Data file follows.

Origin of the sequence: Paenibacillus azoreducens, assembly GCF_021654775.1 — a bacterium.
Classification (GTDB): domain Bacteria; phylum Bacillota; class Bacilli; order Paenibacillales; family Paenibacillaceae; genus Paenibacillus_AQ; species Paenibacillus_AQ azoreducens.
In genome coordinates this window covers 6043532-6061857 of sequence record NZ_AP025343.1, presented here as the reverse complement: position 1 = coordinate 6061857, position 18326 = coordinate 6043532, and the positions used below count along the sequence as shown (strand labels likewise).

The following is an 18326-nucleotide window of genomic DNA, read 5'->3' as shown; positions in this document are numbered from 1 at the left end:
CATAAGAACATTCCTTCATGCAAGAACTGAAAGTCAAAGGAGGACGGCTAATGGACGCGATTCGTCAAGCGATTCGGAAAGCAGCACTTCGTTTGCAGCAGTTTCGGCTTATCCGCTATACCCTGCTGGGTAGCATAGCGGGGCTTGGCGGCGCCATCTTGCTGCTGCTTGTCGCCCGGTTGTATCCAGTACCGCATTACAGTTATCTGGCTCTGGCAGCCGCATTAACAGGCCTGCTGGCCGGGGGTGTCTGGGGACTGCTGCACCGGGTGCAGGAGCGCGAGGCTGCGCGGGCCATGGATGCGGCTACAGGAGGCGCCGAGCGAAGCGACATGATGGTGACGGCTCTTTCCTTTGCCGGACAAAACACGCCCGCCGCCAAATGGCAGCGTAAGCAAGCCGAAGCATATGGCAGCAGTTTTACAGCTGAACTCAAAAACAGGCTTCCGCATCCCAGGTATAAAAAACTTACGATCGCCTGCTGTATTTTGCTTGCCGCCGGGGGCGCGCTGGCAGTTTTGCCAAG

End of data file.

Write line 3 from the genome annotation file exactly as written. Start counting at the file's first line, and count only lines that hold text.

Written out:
In genome coordinates this window covers 6043532-6061857 of sequence record NZ_AP025343.1, presented here as the reverse complement: position 1 = coordinate 6061857, position 18326 = coordinate 6043532, and the positions used below count along the sequence as shown (strand labels likewise).